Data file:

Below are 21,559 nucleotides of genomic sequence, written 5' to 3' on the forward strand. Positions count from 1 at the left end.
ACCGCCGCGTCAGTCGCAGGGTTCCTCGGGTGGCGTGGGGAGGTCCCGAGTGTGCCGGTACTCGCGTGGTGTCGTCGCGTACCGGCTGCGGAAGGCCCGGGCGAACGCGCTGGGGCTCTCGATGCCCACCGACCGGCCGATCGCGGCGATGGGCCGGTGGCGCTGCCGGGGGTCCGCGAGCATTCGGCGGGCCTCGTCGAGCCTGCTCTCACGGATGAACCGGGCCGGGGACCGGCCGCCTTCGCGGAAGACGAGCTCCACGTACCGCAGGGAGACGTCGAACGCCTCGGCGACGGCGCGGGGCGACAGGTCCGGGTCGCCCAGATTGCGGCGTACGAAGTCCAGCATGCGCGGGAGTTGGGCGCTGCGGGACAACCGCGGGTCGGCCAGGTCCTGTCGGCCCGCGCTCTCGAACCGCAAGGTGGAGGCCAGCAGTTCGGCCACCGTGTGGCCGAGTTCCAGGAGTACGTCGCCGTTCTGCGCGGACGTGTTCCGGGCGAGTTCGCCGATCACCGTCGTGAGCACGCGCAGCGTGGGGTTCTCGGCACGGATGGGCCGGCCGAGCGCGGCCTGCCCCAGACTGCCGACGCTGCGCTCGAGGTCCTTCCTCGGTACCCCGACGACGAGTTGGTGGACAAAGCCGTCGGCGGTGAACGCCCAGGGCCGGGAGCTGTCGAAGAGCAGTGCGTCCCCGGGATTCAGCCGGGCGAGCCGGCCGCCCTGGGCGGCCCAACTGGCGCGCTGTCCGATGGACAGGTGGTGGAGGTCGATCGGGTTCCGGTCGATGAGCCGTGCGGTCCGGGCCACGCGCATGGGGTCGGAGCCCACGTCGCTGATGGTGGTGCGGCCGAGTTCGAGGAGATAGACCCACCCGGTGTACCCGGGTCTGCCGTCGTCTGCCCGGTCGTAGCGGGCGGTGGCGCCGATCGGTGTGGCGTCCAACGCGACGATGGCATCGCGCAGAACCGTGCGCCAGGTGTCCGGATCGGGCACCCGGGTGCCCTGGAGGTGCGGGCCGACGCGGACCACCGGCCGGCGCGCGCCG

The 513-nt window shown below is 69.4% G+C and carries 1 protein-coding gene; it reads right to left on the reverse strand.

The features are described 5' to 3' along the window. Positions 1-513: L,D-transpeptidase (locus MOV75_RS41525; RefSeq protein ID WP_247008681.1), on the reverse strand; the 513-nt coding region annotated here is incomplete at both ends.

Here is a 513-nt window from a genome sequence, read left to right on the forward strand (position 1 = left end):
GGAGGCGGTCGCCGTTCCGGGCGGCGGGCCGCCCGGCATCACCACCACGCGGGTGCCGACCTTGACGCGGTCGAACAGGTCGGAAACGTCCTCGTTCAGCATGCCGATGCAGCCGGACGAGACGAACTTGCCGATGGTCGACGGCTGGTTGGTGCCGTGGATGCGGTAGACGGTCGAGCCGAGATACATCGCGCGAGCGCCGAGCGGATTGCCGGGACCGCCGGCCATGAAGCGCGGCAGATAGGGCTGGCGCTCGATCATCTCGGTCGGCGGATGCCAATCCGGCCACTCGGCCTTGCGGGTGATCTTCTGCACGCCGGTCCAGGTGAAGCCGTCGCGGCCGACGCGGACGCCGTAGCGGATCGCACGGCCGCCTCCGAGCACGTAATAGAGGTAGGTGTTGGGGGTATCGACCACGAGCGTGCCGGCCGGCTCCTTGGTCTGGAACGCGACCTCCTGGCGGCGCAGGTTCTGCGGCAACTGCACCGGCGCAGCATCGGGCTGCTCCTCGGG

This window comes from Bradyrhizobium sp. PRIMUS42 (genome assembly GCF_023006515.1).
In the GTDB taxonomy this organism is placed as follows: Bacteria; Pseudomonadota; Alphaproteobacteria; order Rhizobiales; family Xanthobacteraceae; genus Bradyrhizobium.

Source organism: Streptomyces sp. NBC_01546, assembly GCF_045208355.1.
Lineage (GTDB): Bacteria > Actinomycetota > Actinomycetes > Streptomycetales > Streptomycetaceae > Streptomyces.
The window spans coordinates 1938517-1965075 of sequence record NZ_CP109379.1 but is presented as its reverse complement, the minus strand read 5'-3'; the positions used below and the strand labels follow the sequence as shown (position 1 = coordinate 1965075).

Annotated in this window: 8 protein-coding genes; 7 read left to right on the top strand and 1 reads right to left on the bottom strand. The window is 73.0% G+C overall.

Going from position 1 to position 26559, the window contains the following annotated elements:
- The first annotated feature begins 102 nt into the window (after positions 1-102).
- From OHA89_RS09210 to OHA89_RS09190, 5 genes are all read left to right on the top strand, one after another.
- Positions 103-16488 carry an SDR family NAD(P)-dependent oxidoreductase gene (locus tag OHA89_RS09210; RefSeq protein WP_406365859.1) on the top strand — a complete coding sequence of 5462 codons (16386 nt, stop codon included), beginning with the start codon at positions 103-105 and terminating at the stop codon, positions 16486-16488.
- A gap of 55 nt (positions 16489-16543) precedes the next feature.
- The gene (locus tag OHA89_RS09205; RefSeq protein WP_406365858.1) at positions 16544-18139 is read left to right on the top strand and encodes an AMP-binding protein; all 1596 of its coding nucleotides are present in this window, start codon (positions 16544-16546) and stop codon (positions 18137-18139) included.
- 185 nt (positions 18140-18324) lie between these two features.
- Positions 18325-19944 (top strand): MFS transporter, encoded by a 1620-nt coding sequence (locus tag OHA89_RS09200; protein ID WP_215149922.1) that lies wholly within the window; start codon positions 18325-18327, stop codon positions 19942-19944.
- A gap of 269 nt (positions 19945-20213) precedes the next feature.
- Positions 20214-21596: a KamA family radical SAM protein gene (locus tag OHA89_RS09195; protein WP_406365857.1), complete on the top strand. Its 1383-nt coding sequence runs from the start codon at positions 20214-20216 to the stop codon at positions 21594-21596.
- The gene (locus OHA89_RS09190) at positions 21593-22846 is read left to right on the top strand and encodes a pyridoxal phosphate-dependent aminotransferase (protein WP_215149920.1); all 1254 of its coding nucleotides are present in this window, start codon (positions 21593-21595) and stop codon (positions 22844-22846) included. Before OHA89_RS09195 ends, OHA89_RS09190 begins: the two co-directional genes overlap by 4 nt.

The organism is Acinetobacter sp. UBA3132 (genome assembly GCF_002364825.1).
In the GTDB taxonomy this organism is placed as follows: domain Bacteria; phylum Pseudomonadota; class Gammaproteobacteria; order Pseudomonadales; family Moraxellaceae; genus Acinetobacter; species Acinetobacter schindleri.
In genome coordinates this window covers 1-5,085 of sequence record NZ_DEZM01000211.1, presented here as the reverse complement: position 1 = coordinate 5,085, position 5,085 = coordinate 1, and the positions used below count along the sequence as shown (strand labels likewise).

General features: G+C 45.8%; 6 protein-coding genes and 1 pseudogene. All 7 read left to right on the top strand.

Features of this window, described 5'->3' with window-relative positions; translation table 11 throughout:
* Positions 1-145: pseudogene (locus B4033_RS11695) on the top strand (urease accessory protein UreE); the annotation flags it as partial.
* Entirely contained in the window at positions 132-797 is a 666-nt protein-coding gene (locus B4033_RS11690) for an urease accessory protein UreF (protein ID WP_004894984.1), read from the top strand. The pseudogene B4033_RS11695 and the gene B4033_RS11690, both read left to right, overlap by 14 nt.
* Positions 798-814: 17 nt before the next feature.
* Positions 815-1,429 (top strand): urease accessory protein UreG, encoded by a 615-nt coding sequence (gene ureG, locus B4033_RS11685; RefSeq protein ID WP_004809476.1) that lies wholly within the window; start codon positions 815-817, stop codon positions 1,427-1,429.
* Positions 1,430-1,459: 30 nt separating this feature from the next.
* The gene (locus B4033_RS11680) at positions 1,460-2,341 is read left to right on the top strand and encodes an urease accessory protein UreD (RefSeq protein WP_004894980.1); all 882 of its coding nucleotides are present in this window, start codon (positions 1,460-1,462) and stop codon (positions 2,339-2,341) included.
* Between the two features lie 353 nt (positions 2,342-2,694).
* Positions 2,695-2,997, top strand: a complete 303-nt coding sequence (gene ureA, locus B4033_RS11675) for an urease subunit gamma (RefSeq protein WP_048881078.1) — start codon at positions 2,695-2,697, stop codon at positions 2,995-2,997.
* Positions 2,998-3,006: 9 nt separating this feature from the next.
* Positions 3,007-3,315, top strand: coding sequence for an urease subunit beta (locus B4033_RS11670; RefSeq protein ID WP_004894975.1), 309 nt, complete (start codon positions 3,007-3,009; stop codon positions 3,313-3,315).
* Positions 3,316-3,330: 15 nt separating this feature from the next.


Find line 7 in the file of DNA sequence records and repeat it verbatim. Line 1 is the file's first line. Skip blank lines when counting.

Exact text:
This window comes from Bradyrhizobium sp. PRIMUS42 (genome assembly GCF_023006515.1).